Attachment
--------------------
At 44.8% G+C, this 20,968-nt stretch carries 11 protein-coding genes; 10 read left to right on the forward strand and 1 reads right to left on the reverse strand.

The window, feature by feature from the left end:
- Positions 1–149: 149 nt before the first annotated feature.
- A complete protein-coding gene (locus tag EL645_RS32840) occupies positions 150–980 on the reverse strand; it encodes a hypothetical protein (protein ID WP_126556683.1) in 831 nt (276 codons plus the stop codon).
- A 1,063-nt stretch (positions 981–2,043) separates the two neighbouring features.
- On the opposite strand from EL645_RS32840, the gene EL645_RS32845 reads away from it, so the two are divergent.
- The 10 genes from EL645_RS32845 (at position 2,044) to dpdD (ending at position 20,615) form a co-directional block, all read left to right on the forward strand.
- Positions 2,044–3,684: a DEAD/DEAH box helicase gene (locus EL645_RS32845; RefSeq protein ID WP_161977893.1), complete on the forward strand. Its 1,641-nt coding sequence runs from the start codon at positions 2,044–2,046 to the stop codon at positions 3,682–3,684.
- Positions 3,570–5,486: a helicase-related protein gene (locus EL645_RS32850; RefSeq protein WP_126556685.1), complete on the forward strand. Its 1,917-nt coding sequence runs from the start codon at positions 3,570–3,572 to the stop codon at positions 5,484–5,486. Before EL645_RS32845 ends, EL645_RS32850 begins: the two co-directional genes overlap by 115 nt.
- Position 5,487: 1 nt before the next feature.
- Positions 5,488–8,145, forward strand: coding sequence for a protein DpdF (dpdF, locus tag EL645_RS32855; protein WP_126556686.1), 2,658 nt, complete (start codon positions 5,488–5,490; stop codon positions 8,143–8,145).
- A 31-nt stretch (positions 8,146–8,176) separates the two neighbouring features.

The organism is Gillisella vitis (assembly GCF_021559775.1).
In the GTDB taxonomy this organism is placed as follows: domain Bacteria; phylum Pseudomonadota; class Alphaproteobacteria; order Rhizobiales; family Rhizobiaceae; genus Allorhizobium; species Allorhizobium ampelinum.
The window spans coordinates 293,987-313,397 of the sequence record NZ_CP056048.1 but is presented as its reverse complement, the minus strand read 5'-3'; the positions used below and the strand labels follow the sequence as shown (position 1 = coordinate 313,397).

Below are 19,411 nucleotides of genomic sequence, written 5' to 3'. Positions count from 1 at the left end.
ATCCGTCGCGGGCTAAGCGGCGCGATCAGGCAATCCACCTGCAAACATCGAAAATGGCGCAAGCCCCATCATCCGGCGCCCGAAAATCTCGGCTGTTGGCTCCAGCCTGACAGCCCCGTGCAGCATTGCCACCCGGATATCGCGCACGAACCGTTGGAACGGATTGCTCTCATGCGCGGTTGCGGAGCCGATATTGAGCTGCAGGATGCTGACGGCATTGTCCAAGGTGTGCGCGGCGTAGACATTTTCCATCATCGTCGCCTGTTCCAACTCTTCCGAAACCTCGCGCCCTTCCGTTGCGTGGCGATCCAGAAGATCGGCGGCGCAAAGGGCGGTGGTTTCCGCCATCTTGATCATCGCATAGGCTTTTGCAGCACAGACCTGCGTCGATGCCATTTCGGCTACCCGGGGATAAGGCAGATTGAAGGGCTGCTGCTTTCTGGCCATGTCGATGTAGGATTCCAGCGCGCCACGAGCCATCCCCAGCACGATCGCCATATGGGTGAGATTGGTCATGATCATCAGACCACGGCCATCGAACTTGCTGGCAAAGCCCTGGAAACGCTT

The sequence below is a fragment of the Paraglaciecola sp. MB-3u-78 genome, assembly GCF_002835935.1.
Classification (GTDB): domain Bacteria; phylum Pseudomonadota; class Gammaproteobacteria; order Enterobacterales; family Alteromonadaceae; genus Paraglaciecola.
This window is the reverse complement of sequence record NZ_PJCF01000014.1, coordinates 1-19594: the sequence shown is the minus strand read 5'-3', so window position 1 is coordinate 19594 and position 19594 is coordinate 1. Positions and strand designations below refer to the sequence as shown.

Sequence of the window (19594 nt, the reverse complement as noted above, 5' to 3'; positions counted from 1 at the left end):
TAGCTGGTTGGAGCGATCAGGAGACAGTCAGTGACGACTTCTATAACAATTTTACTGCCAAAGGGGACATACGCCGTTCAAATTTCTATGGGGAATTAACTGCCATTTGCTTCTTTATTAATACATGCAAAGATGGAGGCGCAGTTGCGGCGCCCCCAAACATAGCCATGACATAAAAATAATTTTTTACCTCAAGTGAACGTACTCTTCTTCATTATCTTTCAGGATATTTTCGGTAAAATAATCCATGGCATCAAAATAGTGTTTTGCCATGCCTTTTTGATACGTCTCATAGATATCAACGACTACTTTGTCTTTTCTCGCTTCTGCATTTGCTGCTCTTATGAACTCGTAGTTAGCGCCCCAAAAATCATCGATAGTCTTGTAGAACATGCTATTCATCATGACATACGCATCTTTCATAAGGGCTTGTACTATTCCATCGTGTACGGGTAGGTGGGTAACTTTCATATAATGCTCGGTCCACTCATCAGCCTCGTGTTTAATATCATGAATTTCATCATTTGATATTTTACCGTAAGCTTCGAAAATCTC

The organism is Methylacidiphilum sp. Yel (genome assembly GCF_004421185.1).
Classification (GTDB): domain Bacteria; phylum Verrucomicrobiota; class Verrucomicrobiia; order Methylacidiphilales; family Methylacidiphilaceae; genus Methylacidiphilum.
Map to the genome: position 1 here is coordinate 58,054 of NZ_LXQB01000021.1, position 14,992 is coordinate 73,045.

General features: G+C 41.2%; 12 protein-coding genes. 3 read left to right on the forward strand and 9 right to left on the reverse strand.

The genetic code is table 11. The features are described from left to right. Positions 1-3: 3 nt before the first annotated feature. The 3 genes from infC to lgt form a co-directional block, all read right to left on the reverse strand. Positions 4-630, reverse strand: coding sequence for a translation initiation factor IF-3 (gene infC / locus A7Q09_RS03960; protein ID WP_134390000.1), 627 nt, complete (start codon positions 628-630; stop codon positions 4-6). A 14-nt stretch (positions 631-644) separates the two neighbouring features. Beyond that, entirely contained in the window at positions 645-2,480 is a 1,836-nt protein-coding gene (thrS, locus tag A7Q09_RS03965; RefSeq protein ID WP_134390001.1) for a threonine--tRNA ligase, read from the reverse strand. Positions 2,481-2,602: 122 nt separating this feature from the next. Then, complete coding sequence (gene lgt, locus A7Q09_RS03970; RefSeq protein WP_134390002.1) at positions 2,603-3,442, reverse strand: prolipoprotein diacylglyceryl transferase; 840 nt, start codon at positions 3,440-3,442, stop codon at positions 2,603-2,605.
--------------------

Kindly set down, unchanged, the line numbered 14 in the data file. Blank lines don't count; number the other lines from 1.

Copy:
In the GTDB taxonomy this organism is placed as follows: domain Bacteria; phylum Pseudomonadota; class Alphaproteobacteria; order Rhizobiales; family Rhizobiaceae; genus Allorhizobium; species Allorhizobium ampelinum.